Outside experts cannot understand these nuances by conducting a few informational interviews. Their attempts fail because an unmanaged process falls apart in unpredictable ways. Some of these failures are rare, with remedies known only to a few insiders. While sitting in an interview, they forget to mention these errors, blinded by their unconscious competence.
To make things worse, in people-intensive processes, knowledge is widely distributed. Discovering the true nature of a process’ performance has to be a group activity where knowledge is combined and documented in real time. Usually, such sessions raise a host of surprising issues. Together, these reasons support Method B.
Reason #2 – You may require more buy-in than you think
Implementers of automation often believe in Method A due to its simplicity. However, they overlook the fact that there must be a time of overlap and transition between old and new processes. During this period, which is required to keep the business running, staff must undertake behavior changes.
However, if they see the new process as “The Enemy”, a foreign object to be expelled at all costs, prepare yourself for passive-resistance.
In extreme cases where the new process cuts jobs, be ready for sabotage. Critical information is withheld as mistakes multiply, causing the overlap to drag on. By the end, if the transition ever takes place, the savings are minimal, the pain maximal.
Once again, Method B is the remedy.
Reason #3 – Future improvements require people
Often, when the new system is implemented, project leaders walk away, thinking their job is done. Unfortunately, the effort has just started.
Ideally, the future should be filled with further improvements. But there’s no such thing as a process which improves itself – it involves people reexamining it to make additional changes. When outsiders are the ones who decide what must be tackled (Method A,) it leaves insiders without the skills to make additional upgrades.
Therefore, the dominant rule is: include people executing the process early and often. But there is an exception.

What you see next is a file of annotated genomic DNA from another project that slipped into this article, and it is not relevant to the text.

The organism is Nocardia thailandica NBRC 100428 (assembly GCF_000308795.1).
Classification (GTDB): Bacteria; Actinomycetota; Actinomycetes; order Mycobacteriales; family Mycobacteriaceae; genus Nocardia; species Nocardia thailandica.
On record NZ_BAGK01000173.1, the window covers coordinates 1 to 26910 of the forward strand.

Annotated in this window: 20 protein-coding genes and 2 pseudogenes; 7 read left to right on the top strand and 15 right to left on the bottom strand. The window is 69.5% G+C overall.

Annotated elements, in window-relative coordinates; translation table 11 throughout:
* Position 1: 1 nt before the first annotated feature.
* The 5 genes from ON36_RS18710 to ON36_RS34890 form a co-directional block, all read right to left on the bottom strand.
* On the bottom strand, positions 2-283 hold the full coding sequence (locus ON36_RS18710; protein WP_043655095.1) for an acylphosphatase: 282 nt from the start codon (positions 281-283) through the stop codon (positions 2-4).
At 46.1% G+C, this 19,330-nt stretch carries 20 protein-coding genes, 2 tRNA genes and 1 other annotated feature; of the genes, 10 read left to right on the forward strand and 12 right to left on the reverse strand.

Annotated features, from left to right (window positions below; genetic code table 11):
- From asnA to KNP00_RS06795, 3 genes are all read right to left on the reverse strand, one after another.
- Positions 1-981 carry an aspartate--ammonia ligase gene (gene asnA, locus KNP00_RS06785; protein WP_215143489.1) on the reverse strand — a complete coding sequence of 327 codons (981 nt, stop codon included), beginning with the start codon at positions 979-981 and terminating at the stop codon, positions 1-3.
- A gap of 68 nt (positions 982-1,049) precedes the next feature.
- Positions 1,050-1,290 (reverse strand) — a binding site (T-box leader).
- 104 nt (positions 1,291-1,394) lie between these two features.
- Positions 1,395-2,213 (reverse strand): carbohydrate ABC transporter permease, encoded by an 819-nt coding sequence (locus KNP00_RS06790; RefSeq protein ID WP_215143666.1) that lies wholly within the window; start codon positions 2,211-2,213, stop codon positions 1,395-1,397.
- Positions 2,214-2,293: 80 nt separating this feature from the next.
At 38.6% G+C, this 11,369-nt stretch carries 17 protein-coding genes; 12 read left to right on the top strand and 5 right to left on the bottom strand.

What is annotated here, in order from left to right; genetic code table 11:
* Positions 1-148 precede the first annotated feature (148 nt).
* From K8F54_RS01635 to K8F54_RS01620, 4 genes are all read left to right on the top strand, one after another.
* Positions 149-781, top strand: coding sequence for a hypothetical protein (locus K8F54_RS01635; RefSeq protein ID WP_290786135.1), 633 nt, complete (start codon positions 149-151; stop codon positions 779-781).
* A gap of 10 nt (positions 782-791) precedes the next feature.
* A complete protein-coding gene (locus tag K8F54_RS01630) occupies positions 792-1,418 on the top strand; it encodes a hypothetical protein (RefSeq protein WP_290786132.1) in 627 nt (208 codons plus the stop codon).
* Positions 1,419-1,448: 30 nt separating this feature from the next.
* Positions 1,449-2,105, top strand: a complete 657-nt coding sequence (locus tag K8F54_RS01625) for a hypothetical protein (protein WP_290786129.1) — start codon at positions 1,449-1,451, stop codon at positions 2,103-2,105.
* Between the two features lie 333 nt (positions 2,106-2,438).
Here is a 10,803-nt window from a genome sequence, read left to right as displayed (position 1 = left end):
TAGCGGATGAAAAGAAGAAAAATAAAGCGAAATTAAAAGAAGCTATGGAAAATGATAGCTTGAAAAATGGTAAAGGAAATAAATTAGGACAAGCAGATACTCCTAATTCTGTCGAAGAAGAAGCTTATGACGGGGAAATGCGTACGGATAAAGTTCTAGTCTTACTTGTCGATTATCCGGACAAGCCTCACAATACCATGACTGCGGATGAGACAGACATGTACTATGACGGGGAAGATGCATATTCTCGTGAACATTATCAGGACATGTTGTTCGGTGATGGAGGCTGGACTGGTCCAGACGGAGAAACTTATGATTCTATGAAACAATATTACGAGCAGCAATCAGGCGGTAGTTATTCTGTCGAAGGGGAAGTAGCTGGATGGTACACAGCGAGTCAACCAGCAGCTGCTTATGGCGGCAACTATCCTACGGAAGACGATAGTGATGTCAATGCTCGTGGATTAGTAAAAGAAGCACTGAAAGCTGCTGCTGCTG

When the underlying process to be improved is short and simple, like boiling an egg, Method A works. However, with a complex process which cannot easily be automated, like making a soufflé, only Method B succeeds.
Sometimes, leaders create problems for themselves by arguing that they have complex processes, but they are staffed by “stupid” people. Craving Method A, they say “employees cannot be trusted” because they either “won’t take ownership” or “lack the skills”.
This is a grave mistake. Often, from the heights of the executive suite, every process looks simple. If your company has little history of process management, it’s safe to assume there is hidden complexity, and therefore a high risk involved. You must use Method B, giving employees the tools and expertise needed. This includes team-building activities so that together, they can function far better than they can working separately. This is why a team of “stupid” employees can outperform smart individuals acting separately.
Including employees is more challenging in the short term, but it hews far closer to reality. In most cases, it’s the best approach to implement the lasting change your organization needs.
Francis Wade is the author of Perfect Time-Based Productivity, a keynote speaker and a management consultant. Missed a column? To receive a free download with articles from 2010-2016, send email to